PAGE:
Among the many things Barack Obama said Tuesday was that the millions of people who support him "believe in the ideas of this campaign."
True, but the question is whether those voters can still believe in him.
The message lives, but the messenger is wounded, perhaps fatally. And Obama has only himself to blame.
He practically called out the divorce lawyers Tuesday, but what took him so long? How could he sit and listen to the Rev. Jeremiah Wright's wackiness for 20 years and fail to see him for what he so obviously is?
Or is it true, as many suspect, that Obama did see Wright in full, but rationalized his presence in the church and the financial support he gave it as the cost of building a base in Chicago's often-radical black politics?
Either way, the fundamental doubt is not that Obama shares Wright's anti-American views. The doubt is about his judgment in sticking with Wright as the pastor for himself and his young children.
It's a doubt sharpened by the fact that ever since Wright's loopy ideas first became public nearly two months ago, Obama has defended him as a basically good man.
Many of us who saw only the taped excerpts of Wright's sermons, where he damned America and accused the government of creating AIDS to kill blacks, instantly recognized that Wright is so far out of the mainstream that Obama would be penalized by voters.
Even if he were not the first black candidate with a real shot at the presidency, Obama, a young man unknown on the national stage, carried the burden of proving his values to the millions of older voters in America's heartland.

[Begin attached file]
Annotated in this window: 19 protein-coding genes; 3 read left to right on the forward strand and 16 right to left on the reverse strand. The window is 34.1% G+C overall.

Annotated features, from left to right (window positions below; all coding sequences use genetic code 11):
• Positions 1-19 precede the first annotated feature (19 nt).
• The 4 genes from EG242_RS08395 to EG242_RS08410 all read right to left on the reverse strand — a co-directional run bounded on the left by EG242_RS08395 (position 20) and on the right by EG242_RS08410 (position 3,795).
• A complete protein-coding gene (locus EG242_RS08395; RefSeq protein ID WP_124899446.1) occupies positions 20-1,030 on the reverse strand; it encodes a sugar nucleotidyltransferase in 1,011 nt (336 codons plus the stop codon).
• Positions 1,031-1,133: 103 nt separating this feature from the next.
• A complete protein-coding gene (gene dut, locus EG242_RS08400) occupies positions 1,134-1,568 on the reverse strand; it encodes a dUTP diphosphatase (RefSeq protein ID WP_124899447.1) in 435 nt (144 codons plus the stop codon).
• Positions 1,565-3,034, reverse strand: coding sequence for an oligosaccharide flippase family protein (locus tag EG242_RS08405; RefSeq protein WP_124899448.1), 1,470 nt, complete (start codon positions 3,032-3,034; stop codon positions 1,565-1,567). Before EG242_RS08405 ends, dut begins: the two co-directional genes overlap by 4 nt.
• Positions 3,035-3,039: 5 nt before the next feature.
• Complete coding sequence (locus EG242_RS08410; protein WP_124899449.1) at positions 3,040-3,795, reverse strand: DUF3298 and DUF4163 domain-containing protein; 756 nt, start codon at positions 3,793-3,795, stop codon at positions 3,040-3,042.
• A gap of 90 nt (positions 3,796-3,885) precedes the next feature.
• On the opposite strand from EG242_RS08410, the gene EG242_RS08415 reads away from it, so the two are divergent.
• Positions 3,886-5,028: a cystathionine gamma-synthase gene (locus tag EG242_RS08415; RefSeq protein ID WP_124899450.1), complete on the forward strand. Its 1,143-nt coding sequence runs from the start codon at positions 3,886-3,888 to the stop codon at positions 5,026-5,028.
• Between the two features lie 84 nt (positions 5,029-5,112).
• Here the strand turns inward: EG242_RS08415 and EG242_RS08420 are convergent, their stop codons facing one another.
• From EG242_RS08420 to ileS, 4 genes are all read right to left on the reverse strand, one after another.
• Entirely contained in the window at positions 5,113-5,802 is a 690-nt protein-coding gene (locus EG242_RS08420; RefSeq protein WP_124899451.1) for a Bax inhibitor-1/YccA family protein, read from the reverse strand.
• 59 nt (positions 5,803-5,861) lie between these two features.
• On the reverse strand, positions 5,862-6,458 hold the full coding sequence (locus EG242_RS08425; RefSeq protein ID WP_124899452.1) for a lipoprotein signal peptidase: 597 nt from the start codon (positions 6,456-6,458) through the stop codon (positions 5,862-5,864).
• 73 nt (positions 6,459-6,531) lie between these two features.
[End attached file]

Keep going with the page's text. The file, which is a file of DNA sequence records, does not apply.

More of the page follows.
Yet Obama, while denouncing Wright's specific remarks, repeatedly claimed the taped excerpts were taken out of context. It's now clear what a big mistake that was, one that compounds the damage of recent days.
Seeing the Full Monty of Jeremiah Wright only makes it worse for Obama. The more you know about Wright, the more you doubt Obama.
Obama conceded as much by hastily calling his press conference to limit the damage, but his sudden conversion to Wright-basher failed to put the issue to rest. Until he does, Obama will find his former pastor to be the defining issue of his campaign.
His problems with white working-class voters who are the swing voters in swing states will grow as Wright becomes more of a household name. The issue still could cost him the nomination, or the general election.
And as I have written before, it is hard to trust Obama's leadership instincts if he truly admired Jeremiah Wright. Can Obama tell friend from foe? Or is he an appeaser who always looks for accommodation? Amazingly, even Wright suggested the answer to the latter is yes.
Part of Obama's continuing political problem is that he has not been honest about his relationship with Wright.
For example, he knew Wright was trouble, which is why he rescinded an invitation to have Wright speak at his campaign launch on Feb. 10, 2007. Now we learn, according to Wright, that he and Obama prayed secretly in the basement of Illinois' Old State Capitol before Obama went outside to speak to the public that day.
Wright, literally then, was the crazy uncle Obama kept in the basement. And now he has come charging out, spewing nonsense, for all the world to see. And for voters to wonder about the candidate who tried to hide him.